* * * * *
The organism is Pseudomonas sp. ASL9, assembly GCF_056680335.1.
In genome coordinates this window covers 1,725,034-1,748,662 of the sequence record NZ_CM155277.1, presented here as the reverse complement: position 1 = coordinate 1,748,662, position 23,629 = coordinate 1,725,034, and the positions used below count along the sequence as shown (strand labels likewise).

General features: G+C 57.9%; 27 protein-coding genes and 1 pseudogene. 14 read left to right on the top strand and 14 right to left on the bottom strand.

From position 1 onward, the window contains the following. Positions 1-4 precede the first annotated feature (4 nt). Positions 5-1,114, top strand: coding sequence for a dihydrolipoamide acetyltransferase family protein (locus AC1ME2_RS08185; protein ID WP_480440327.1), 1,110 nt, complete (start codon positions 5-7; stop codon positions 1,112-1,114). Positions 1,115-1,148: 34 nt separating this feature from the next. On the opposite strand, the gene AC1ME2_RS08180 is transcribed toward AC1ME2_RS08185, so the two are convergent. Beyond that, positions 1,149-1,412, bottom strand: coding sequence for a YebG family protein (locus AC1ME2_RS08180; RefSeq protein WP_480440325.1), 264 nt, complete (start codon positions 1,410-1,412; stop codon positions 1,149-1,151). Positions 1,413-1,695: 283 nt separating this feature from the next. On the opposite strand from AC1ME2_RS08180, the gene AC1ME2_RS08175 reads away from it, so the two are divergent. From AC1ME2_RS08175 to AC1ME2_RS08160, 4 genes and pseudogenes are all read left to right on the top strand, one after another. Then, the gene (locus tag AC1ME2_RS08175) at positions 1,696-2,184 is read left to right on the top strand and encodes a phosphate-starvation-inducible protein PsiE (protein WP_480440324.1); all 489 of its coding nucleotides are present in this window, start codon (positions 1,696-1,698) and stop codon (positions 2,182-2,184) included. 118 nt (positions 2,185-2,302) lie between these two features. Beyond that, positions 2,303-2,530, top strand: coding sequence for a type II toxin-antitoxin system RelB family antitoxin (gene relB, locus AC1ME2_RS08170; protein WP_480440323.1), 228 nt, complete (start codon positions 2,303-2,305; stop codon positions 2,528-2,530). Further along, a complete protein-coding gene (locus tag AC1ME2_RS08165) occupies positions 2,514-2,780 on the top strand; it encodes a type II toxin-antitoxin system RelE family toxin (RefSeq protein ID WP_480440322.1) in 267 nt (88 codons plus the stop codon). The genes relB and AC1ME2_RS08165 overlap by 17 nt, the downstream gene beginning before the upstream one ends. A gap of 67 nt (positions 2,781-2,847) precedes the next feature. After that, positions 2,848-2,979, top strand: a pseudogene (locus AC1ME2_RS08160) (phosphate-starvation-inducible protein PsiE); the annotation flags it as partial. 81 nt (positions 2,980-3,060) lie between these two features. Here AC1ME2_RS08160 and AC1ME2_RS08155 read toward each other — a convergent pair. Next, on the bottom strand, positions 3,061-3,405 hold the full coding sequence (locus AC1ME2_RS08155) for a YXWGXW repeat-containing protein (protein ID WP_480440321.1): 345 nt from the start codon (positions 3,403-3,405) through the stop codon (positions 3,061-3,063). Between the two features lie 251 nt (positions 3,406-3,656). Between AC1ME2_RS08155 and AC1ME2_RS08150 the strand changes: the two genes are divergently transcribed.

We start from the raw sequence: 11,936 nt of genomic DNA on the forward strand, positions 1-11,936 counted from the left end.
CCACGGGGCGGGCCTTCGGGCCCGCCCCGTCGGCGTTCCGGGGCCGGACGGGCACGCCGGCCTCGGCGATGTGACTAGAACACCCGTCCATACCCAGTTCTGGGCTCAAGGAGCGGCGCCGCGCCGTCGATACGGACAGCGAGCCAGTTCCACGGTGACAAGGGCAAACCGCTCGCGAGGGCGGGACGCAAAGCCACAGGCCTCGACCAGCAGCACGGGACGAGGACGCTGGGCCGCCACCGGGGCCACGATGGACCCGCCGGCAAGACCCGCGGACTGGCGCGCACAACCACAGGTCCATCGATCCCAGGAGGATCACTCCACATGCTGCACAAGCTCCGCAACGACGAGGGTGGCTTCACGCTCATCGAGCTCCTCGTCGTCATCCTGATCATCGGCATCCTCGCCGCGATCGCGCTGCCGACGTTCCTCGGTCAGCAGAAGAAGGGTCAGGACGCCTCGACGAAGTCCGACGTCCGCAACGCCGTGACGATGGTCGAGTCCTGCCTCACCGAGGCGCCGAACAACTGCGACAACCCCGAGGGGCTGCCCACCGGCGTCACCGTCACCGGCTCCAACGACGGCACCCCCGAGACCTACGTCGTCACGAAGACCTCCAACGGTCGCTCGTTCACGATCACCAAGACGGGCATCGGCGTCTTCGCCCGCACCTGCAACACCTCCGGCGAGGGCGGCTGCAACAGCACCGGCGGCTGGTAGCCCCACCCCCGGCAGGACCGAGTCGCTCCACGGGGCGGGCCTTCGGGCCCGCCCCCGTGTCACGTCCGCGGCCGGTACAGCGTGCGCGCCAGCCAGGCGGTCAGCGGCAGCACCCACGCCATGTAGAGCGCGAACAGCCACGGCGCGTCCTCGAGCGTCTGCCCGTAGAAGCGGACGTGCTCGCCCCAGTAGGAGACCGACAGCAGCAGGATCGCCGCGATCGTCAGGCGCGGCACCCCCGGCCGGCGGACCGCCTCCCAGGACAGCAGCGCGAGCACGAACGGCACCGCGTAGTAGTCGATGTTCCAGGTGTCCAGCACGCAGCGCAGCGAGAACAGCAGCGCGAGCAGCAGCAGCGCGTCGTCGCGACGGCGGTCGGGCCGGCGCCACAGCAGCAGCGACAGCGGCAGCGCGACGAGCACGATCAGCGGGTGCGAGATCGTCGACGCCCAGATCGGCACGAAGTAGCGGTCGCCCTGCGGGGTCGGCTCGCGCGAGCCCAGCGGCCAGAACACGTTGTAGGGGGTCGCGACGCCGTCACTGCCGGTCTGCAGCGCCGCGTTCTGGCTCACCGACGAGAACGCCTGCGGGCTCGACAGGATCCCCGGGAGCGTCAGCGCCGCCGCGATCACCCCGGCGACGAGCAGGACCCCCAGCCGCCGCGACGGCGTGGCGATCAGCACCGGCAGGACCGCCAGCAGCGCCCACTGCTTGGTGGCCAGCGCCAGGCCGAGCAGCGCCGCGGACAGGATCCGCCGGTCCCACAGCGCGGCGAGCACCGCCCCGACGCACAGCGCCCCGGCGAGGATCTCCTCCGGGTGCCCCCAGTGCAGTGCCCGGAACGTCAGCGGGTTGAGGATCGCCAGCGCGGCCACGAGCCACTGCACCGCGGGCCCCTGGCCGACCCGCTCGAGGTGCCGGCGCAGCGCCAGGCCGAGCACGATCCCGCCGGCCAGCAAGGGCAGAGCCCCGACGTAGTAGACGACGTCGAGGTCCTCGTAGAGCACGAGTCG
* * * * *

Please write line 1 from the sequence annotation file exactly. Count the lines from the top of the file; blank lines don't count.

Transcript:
The organism is Pseudomonas sp. ASL9, assembly GCF_056680335.1.